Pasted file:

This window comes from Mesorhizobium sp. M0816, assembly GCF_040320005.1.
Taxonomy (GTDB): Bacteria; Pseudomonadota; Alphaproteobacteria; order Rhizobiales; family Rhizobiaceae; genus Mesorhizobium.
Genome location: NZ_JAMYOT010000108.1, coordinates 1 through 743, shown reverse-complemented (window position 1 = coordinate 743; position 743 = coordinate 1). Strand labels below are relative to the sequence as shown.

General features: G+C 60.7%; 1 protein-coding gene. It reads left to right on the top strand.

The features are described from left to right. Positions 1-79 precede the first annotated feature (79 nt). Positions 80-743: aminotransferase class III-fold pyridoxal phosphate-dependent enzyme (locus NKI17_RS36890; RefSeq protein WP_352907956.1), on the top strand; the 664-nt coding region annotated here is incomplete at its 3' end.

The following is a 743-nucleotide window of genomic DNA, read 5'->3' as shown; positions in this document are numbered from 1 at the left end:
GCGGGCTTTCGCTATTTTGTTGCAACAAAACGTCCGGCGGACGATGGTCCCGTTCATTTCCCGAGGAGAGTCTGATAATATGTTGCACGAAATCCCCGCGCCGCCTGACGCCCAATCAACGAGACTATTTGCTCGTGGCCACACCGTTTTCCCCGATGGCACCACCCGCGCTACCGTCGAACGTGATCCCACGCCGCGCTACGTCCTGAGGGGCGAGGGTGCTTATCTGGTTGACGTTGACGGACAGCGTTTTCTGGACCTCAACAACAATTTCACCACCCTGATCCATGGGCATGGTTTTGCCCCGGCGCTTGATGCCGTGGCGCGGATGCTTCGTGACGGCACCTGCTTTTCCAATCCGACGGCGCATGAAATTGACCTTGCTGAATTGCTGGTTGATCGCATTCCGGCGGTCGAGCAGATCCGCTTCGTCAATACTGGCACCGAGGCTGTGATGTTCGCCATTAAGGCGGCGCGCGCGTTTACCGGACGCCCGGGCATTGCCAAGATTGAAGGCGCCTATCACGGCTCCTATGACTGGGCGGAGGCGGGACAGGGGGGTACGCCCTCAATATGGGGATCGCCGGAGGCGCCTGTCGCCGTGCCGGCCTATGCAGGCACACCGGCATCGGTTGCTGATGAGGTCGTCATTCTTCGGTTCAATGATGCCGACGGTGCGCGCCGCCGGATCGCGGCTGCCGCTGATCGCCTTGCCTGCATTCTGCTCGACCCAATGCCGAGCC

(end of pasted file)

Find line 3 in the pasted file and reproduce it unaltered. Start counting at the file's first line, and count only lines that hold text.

Genome location: NZ_JAMYOT010000108.1, coordinates 1 through 743, shown reverse-complemented (window position 1 = coordinate 743; position 743 = coordinate 1). Strand labels below are relative to the sequence as shown.